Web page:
0709 GMT February 22, 2020
“We were interested in the differences in outcomes that exist for the earliest preterm infants among US academic medical centers,” Matthew A. Rysavy, study author, said. “There are large differences in outcomes, like mortality and childhood delays and disabilities, and we looked at this variation and wanted to understand why it exists,” Medical Daily wrote
Rysavy and his team studied nearly 5,000 babies born before 27 weeks at 24 hospitals within the Eunice Kennedy Shriver National Institute of Child Health and Human Development Neonatal Research Network; for comparison, babies are usually born 40 weeks into pregnancy. When looking over the data, researchers found babies born at 22 weeks had a nearly one in four chance of survival when they received active care. However, most hospitals did not provide this type of care at 22 weeks. Though during or after 25 weeks of pregnancy, hospitals almost always provided active care.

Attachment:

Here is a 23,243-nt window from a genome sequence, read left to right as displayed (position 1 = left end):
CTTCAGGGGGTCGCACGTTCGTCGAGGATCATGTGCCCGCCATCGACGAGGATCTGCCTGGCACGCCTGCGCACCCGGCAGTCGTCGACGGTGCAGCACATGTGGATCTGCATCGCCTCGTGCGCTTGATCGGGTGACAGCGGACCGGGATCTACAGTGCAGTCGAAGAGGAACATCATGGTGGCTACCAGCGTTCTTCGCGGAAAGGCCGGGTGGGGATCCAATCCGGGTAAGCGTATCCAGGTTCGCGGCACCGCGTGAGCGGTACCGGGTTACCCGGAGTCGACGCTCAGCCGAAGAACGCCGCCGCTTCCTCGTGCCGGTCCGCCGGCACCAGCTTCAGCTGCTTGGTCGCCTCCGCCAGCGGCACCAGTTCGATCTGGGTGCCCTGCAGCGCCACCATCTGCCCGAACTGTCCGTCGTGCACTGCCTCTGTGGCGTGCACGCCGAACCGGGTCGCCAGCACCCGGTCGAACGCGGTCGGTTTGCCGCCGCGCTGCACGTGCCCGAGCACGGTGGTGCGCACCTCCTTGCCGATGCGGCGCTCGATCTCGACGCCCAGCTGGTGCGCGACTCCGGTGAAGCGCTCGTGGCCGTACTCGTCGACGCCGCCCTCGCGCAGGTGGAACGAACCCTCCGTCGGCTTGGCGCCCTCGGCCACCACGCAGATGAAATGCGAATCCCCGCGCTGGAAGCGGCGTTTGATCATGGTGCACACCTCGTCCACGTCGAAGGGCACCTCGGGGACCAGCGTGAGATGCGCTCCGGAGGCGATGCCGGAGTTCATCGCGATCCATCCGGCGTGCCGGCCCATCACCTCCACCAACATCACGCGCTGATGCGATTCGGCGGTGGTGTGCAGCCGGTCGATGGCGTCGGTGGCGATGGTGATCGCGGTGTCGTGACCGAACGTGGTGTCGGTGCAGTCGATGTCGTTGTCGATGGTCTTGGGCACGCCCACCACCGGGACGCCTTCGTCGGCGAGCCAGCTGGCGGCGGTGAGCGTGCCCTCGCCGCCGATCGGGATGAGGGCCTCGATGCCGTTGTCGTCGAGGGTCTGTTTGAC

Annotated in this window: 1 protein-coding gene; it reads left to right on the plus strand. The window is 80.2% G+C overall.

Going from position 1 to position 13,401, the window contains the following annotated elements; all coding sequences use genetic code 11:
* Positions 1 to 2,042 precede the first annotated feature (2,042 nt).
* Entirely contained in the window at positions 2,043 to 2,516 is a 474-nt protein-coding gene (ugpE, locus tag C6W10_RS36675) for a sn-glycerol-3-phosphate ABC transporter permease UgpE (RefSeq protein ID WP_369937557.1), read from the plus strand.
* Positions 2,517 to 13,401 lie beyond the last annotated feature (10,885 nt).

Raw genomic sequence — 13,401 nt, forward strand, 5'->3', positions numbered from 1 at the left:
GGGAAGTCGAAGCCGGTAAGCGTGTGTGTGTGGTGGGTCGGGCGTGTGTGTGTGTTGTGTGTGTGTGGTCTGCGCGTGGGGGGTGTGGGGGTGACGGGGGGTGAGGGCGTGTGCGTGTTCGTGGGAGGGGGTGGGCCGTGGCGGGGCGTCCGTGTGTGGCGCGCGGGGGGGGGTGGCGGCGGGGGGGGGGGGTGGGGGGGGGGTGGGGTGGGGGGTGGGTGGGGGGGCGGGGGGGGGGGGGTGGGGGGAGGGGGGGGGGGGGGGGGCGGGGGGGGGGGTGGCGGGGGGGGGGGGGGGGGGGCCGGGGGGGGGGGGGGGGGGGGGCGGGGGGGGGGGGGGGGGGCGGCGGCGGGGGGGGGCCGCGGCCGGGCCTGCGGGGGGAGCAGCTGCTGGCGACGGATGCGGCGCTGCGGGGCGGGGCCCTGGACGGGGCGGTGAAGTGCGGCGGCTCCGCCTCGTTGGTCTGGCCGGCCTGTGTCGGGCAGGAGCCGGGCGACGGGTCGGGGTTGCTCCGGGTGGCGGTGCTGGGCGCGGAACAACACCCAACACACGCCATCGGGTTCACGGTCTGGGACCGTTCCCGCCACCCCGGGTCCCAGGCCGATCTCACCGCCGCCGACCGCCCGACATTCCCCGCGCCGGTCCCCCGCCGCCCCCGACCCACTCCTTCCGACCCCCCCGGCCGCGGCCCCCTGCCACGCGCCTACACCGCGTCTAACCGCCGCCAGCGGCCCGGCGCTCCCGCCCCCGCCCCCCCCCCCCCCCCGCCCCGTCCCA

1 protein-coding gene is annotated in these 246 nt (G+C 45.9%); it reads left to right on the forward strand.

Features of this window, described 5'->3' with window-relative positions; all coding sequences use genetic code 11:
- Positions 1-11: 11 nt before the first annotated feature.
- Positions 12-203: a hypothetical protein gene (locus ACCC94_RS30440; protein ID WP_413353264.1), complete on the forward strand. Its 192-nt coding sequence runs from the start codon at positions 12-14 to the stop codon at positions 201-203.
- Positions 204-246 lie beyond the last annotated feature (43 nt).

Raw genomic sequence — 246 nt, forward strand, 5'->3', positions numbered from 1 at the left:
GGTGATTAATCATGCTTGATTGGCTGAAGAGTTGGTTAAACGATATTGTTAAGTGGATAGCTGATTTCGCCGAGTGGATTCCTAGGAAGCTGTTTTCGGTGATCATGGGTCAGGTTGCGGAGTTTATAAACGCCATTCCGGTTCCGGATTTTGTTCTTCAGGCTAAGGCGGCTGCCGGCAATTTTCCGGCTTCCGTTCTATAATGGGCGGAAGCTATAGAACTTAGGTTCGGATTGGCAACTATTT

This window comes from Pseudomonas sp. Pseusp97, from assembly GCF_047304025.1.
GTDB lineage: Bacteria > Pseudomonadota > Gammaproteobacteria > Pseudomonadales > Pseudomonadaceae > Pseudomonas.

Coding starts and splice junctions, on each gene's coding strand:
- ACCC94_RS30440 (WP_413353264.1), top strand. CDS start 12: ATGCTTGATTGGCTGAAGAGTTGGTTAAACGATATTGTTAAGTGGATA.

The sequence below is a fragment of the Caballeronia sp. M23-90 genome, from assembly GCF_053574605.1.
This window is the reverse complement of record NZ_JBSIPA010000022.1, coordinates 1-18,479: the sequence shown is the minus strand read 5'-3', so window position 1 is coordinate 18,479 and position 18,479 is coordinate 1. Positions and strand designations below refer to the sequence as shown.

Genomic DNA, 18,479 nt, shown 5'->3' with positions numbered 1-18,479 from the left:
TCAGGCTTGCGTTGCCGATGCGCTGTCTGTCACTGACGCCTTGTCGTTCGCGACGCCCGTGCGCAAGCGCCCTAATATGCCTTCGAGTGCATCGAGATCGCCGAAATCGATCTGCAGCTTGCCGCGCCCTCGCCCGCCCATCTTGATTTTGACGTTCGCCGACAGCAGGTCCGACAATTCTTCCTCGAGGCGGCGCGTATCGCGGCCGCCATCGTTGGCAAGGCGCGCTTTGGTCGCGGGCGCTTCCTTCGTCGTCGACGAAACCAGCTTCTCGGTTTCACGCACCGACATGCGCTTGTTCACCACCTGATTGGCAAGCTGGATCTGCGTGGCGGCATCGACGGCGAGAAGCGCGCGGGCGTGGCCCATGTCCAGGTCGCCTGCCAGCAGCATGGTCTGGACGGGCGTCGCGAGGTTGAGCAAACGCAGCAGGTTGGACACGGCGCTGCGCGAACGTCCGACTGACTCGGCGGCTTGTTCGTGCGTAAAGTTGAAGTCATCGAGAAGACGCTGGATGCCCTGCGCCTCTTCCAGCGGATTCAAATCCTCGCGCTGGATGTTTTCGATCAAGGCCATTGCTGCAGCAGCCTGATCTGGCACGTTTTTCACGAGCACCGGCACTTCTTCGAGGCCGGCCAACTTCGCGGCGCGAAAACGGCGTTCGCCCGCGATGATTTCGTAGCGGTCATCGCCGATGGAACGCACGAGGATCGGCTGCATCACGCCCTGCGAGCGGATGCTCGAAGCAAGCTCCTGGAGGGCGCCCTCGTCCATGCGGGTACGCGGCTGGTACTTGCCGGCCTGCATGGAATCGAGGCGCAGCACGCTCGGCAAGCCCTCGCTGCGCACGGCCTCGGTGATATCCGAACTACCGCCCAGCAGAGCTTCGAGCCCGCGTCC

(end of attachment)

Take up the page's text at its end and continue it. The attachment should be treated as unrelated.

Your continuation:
Researchers define this treatment as “any potentially lifesaving intervention administered after birth.” The alternative to active care is comfort care, in which doctors don’t intervene and simply do what they can to make the baby comfortable before he or she dies.
With such variation among hospitals, study co-author Edward Bell said “there is a real problem when doctors are talking to parents about their baby’s chances using outcome data that include babies for whom no active treatment was offered.”